I take it as a principle in the economy of nature that all man's faculties have been given him for a purpose. They are all of them necessary; it follows that each and every one ought to be cultivated. In the harmonious development of all consist the perfection and efficient use of each. And it is one of the elementary duties of a collegiate training that it supply subject-matter to exercise every faculty upon. To do otherwise to develop one faculty of the mind or one quality of the soul at the expense of all others-were to shape an intellectual monster. And it would be well through life to keep in view the necessity of preserving a certain equilibrium between the various powers of the intellect. If one's taste or occupation involve the undue exercise of a special faculty, this strain in one direction ought to be counterbalanced by devoting part of one's leisure time to the cultivation of the other and diverse faculties. A man, for example, is a lawyer, who spends his business hours in searching precedents and reading up arguments for and against a case in hand, or he is an engineer poring all day over the figures of a complicated estimate; it behooves the one or the other to devote some time daily to the reading of poetry or fiction, or history, or criticism, or any book which will refresh the mind, and draw out more prominently the æsthetic sense and purely imaginative powers. Or a student is passionately fond of literature; with all the more reason ought he to overcome whatever repugnance he may have for mathematical studies or severe scientific pursuits. Nor need the time so spent be regarded as lost. Thə exercise is invigorating. It is adding either directly or indirectly to the strength of all the faculties.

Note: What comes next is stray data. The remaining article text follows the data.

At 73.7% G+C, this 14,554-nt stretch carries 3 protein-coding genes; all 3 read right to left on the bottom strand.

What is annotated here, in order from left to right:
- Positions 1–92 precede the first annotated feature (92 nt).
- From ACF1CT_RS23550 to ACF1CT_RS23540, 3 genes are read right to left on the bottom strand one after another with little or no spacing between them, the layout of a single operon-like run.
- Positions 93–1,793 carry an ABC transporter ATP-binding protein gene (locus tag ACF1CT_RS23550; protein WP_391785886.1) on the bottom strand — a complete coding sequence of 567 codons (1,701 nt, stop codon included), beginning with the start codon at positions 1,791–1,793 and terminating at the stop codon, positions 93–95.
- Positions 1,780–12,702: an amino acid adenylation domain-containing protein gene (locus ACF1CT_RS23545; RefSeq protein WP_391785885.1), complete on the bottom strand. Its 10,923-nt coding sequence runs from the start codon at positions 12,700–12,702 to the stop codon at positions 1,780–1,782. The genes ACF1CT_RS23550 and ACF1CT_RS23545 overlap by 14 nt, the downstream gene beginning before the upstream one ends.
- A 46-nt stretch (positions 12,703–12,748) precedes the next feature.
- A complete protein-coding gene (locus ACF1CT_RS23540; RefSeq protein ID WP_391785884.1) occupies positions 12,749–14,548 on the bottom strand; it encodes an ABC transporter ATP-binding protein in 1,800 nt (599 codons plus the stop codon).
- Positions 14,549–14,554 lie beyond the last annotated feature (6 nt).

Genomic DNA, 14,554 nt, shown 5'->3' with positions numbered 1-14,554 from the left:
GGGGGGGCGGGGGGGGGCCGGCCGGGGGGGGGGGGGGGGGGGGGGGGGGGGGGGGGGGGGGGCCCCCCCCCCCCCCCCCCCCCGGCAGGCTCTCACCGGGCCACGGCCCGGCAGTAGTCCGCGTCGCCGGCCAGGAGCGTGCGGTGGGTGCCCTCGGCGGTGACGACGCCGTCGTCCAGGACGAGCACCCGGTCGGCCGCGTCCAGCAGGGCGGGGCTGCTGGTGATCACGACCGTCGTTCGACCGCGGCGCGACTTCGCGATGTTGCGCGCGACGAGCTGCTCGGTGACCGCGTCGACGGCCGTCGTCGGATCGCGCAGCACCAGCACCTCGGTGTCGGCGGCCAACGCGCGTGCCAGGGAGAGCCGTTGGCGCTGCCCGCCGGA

III. Not in mental discipline, ladies and gentlemen, is the brainwaste. But I will tell you where it abounds. In the untrained efforts at evolving a thought, which, in all probability, when it is expressed, will be found to contain but a common-place notion; in the abortive struggle of an intellect to reason an issue out to the end, when that intellect never had severe drill upon any subject-matter; in the playing at words upon an idea that leaves behind only a sense of utter inability to cope with it; in a questionable facility for scattering thoughts upon paper without making them converge on a single point. In all this is there brain-waste. The improvisatore never becomes a great poet. Had Metastasio not abandoned the baneful practice in his youth, and subjected himself for years to a course of severe studies, he, too, might have aimlessly spent his intellectual force and fallen into oblivion, "a mute, inglorious" poet passed into the category of lost genuises. No faculty of the intellect can be neglected without detriment to the others. For, be it remembered, the faculties of the soul are not isolated; they

are not divided into as many separate apartments as they bear names; their distinct locations are not in the various cavities pointed out by the phrenologist; these are things of brain and blood and membrane-mere matter-though indispensable conditions, in the present order of life, for the soul's thinking. But they are not the thinking soul. That is one and simple, and is therefore indivisible. It cannot be cut up piece-meal. It cannot exercise one faculty whilst the others lie dormant. The reason cannot work without the imagination; the imagination cannot put forth its beautiful creations without the aid of both reason and understanding. Each faculty helps the other; all converge upon an object of thought.